CONTENT: Probability Theory is a fascinating topic in mathematics dealing with random phenomena. The modern theory is currently very actively researched by mathematicians in a variety of subfields, with deep connections to very challenging questions in analysis, geometry, and combinatorics. There are also numerous applications in science, engineering, business and games of chance, the latter being the original motivation. In fact, probability theory underlies the study of statistics, which provides useful insights in many fields of human endeavor, from medicine to politics.

Probability is also a fun topic, beyond its connection with games. There are certain paradoxes that come up, where the truth appears to be counterintuitive--at least until one develops better intuition about how random processes work. We'll explore some of these as we go along.

ACCESSIBILITY & DISABILITY ISSUES: Please contact me and UConn's Center for Students with Disabilities as soon as possible if you have any accessibility issues, have a (documented) disability and wish to discuss academic accommodations, or if you would need assistance in the event of an emergency.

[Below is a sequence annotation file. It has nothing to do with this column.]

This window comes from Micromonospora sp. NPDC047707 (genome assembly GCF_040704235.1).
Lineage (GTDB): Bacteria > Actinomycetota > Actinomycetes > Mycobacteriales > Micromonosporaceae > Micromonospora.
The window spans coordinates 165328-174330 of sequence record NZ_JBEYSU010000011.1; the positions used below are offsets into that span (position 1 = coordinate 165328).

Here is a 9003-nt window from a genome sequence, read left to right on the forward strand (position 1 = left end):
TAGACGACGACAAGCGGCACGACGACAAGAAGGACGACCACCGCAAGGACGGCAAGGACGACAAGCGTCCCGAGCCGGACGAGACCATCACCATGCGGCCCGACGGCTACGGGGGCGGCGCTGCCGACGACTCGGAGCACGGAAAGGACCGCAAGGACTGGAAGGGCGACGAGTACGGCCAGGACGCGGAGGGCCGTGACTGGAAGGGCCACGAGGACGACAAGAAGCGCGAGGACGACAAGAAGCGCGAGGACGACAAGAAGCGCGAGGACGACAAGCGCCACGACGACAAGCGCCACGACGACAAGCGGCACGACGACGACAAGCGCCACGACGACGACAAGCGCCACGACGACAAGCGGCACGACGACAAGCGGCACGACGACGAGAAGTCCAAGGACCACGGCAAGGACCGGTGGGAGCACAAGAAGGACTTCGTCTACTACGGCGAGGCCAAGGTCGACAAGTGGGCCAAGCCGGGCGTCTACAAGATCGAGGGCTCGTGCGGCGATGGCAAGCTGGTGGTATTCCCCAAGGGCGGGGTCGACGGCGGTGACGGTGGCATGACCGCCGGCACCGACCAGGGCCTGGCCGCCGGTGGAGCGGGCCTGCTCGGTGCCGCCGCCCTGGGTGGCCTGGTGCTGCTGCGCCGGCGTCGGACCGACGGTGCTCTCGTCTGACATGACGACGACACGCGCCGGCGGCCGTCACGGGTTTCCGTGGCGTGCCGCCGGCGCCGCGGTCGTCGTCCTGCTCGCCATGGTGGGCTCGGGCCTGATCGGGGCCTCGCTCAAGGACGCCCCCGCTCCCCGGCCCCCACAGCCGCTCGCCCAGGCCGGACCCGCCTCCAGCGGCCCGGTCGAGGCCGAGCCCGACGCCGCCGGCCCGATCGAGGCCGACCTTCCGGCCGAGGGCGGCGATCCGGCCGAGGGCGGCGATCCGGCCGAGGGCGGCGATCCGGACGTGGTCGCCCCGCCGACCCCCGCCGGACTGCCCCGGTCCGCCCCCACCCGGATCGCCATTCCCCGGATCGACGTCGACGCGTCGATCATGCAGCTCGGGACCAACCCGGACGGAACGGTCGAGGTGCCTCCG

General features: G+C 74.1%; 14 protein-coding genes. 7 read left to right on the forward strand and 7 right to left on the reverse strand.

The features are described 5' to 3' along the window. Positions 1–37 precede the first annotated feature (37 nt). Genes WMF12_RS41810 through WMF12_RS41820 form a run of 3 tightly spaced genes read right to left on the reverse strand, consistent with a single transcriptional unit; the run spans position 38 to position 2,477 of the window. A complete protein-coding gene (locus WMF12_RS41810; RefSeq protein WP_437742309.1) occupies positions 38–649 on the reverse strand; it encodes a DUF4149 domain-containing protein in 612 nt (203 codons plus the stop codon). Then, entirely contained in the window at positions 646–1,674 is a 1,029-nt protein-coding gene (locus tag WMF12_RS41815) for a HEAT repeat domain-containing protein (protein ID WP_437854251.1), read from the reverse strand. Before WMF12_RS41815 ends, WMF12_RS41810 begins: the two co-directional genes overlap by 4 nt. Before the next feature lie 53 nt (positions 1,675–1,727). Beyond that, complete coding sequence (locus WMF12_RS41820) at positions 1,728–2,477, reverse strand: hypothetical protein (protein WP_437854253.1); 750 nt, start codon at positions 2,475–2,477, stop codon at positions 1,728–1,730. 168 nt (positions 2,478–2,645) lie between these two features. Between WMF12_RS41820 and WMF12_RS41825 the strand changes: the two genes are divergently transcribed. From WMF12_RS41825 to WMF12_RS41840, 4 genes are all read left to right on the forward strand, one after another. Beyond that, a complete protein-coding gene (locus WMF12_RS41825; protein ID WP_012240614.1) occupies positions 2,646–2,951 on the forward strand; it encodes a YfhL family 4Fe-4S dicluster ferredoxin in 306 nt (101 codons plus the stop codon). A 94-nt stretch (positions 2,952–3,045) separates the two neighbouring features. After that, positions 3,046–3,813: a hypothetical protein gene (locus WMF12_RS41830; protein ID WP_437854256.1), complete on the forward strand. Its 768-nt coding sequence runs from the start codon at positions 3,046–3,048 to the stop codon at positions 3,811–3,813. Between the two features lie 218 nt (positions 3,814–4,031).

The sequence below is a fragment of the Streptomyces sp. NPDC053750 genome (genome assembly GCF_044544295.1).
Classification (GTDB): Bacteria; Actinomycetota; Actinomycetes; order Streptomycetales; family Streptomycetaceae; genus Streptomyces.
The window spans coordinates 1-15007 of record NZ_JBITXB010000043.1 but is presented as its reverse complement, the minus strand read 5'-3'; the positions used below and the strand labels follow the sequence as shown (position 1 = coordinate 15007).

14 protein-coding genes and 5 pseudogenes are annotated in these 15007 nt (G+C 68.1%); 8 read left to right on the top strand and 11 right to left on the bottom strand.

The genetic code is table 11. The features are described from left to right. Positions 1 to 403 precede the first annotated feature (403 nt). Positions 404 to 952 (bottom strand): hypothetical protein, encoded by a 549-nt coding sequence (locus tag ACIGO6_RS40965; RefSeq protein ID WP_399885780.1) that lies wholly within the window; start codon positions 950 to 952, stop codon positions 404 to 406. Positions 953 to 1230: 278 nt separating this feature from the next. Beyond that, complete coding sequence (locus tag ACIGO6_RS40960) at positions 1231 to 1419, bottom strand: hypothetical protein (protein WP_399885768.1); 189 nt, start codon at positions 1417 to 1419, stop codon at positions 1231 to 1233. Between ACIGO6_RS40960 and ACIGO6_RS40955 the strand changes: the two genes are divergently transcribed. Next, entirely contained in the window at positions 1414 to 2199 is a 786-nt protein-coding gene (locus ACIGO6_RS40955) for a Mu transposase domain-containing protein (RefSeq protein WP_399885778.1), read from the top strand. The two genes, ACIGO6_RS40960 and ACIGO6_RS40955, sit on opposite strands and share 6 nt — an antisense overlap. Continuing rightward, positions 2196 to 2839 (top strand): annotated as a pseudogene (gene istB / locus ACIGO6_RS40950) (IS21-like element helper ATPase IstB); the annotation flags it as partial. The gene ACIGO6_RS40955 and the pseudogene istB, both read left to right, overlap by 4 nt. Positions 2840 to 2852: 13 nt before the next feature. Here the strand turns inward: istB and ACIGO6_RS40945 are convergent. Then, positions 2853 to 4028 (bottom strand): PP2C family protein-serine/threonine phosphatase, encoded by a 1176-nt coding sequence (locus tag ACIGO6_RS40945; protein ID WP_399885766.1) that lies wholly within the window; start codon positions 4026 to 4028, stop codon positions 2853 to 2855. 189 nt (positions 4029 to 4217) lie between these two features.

LEARNING: The only way to learn mathematics is by doing it! Complete each assignment to the best of your ability, and get help when you are confused. Come to class prepared with questions. Don't hesitate to seek help from other students. Sometimes the point of view of someone who has just figured something out can be the most helpful.

Especially for learning this subject, it is important to do lots of problems—many more than I could reasonably assign you to hand in. Note that almost all problems are word problems, and careful attention to language is imperative.

CLASSTIME: In order to get through the essential material, video minilectures will be posted and classtime will be fast-paced. I will post slides on the Piazza page that summarize some of what we did, but will also work out many things on the board. There will not be time to "cover" all material in class, so you will need to read and learn some topics on your own from the text, handouts, web sources, or otherwise. If you have to miss a class for some reason, please find out from a classmate what happened in class beyond what was in the video lectures, handouts and slides for that day.

Web Resources